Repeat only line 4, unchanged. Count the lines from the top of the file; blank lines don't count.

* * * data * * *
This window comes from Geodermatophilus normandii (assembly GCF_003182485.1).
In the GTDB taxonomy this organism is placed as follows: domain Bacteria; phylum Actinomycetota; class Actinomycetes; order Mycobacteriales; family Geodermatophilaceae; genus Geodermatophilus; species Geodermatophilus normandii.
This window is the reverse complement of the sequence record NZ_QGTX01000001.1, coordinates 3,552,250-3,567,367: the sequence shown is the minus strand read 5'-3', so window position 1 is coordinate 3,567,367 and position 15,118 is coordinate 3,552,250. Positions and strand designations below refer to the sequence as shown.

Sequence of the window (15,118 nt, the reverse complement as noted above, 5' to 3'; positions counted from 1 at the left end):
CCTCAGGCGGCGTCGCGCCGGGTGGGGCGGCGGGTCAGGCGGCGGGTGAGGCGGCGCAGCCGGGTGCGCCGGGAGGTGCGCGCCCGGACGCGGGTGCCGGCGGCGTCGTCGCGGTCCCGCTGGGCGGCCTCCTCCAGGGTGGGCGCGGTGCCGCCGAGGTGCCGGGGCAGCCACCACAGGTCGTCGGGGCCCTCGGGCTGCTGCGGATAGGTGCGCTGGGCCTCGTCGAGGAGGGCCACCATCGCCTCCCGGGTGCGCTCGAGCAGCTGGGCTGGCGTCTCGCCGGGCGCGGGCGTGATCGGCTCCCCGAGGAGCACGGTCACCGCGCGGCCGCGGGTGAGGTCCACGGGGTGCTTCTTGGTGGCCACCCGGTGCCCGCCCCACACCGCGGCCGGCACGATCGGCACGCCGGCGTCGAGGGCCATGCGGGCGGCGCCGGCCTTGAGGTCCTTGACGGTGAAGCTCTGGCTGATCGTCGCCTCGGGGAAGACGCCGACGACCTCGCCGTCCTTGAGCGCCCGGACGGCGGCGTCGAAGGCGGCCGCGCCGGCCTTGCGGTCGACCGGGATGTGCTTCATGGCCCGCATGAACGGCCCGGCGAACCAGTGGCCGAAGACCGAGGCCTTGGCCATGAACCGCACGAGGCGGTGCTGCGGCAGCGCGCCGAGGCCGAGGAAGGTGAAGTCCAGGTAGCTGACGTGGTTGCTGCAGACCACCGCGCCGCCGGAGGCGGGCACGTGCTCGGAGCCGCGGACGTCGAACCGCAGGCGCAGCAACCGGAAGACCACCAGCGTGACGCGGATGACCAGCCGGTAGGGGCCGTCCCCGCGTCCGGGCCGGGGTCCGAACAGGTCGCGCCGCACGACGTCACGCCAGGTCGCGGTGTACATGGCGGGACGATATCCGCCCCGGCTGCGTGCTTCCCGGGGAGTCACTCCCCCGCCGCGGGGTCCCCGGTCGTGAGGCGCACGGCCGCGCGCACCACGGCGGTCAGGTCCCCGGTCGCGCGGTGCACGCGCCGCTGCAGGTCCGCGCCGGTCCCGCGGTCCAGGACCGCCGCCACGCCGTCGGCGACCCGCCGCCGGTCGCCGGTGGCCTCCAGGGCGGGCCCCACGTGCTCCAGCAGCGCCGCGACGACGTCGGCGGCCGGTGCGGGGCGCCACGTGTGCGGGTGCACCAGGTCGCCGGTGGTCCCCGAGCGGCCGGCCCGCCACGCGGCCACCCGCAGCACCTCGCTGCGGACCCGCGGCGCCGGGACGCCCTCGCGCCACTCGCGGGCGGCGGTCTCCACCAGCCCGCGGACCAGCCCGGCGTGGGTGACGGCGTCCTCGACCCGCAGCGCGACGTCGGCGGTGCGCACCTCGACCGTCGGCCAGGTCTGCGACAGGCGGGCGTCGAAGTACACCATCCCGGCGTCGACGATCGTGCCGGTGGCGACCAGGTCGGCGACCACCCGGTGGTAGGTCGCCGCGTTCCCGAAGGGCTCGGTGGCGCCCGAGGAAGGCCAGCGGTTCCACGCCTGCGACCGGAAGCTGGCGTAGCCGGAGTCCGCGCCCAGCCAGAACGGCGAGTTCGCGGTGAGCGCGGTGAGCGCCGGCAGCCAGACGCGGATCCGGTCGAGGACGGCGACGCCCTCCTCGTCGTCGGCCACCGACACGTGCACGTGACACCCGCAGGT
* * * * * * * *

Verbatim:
Sequence of the window (15,118 nt, the reverse complement as noted above, 5' to 3'; positions counted from 1 at the left end):